• 2009-2011 Night Rod Special and V-Rod Muscle
  • 2010 CVO Ultra Classic 5 and CVO Street Glide
  • 2010-2011 Electra Glide Ultra Limited and Road Glide Custom
  • 2011 Road Glide Ultra 103
  • Street Glide 103
  • Road King Classic 103
  • CVO Ultra Classic 6
  • CVO Road Glide Ultra
  • Road Glide Custom 103
  • CVO Street Glide 2
According to the recall, “deposits” can form “on components within the brake system if the DOT 4 brake fluid is not replaced for a prolonged period of time beyond the 2-year maintenance schedule.” If a motorcycle’s front or rear brake pedal feels “hard” (or cannot be activated at all) at startup or after an ABS event, it may already be affected by deposits in the bike’s antilock braking system.
Over 40 complaints — including three crashes and two injuries — gave cause to the National Highway Traffic Safety Administration (NHTSA) to pressure Harley-Davidson to declare a national recall. The agency had been investigating complaints about the problem since summer 2016.
Harley-Davidson dealers will flush the brakes of every motorcycle covered by the recall and replace it with Platinum Label DOT 4 brake fluid, according to the recall, at no cost to the owner. Recalls are scheduled to begin February 12th; owners are urged to contact Harley-Davidson customer service with questions.


LINK <<

Uranium One Informant Makes Clinton Allegations In Testimony

Grab some popcorn and beer. Things are getting interesting after an FBI informant told three congressional committees that the Russians had routed MILLIONS of dollars to Bill Clinton's charitable efforts while Secretary of State Hillary Clinton "quaterbacked" a "reset" in U.S.-Russian relations. Read the entire story HERE.


Wednesday, February 7, 2018

Good Job!





















To Serve

                                  Tennessee sheriff boasts about fatal shooting he ordered: "I love this shit"




                           If this latest episode of overt lethal force is not a mess, it will do till one gets there.




Watch the videos (that is right there were multiple video and audio recordings), read the transcripts and decide for yourself. I have seen things similar to this where I live. A minor incident occurs and things get out of hand. In my opinion, cooler heads should have prevailed and this man did not have to die. Again I was not there, but based on the current information available I would say this is a huge mistake.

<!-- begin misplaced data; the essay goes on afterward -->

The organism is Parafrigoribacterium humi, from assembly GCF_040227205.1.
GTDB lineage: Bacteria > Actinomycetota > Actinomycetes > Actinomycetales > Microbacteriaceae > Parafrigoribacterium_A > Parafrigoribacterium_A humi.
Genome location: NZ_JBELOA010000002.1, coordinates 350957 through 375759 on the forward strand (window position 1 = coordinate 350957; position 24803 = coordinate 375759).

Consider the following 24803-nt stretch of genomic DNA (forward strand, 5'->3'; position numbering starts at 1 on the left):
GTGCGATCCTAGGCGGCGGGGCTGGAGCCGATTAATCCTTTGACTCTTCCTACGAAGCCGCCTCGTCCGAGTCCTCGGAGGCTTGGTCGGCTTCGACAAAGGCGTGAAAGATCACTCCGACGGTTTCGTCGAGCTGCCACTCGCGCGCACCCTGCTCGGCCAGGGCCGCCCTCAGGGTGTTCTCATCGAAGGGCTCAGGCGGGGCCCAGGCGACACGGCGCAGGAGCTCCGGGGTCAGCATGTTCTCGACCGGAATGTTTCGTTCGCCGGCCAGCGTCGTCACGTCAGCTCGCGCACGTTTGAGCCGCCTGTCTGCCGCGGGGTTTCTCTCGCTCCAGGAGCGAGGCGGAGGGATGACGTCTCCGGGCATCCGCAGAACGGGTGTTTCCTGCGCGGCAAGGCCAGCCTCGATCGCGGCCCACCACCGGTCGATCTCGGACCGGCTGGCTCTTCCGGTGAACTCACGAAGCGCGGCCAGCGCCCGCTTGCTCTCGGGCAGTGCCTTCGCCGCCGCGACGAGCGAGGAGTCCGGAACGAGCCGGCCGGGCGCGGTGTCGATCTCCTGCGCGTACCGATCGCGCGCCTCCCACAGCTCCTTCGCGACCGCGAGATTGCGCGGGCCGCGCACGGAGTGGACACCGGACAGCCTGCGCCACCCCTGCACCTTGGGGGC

I remember when I was about thirteen there was a guy who had already graduated high school. When he was younger he rode my school bus. Anyhow, this guy bought an old Honda 750-4 right out of high school. One night the local policeman tried to pull him over for speeding and the kid gunned it. The cops were driving an old LTD with a 460 cid police interceptor. With blue lights flashing and the siren wailing the cop ran the boy on a road that was on the west side of our place and around a backroad that ran about a mile east of our farm. It was basically a lop-sided oval of about eight miles. I don't know how many times they made the loop, but each time the motorbike was pulling away from him. We were on the back porch listening and watching when they'd come down the long straight in front of my house. My daddy said to me, "if that was you, I'd whip your ass for driving that fast and running from the law. I'd also whip the dogshit out of that policeman for chasing you". His point was the cop knew who the boy was. All he would have to have done was go to his parent's house the next morning and pick him up. By chasing him, the boy could have been injured or killed as could have the policeman and anyone else on the road or even close to it.  The kid finally ran out of gas and got to go to the "stout house" over at the county seat. Anyhow, here is the "meat" of the subject.






Phenix City, Alabama

A couple of posts back involved the Phenix City police officer who was charged with rape. That post has nothing in common with this story except both took place in Phenix City, Alabama. I first heard of the legacy of Phenix City from my old high school principal who was a native of that area (Smith's Station) and used to tell some harrowing stories about the crime and corruption that went on in and around Phenix City/Columbus, GA. Most of the crime was prostitution and gambling and perpetuated on soldiers from nearby Ft. Benning. During WWII there were so many instances of soldiers from the U.S. Army Training Center being "rolled" in the town that Gen. George Patton threatened to roll his tanks into the town and to shut down the crime wave. He did not. The vice and violence continued on several more years and reached a climax when Phenix City native, Albert Patterson who had been recently elected Attorney General of the State of Alabama (ran partly on the premise of cleaning out Phenix City) was shot and killed outside of his office in the town by some of the local syndicate.  I was wondering if anyone had seen the 1955 movie The Phenix City Story. In the movie the AG's son gives a rousing speech to the townsfolk and is insturmental in restoring decency to the town.  In real life, Patterson's son Albert, went on to become governor of the the State of Alabama.  The movie is "OK", but the real history is fascinating. This is especially true if one is lucky enough to hear it first hand. Here is the movie poster. Below is an excerpt from Wikipedia and a YouTube snippet.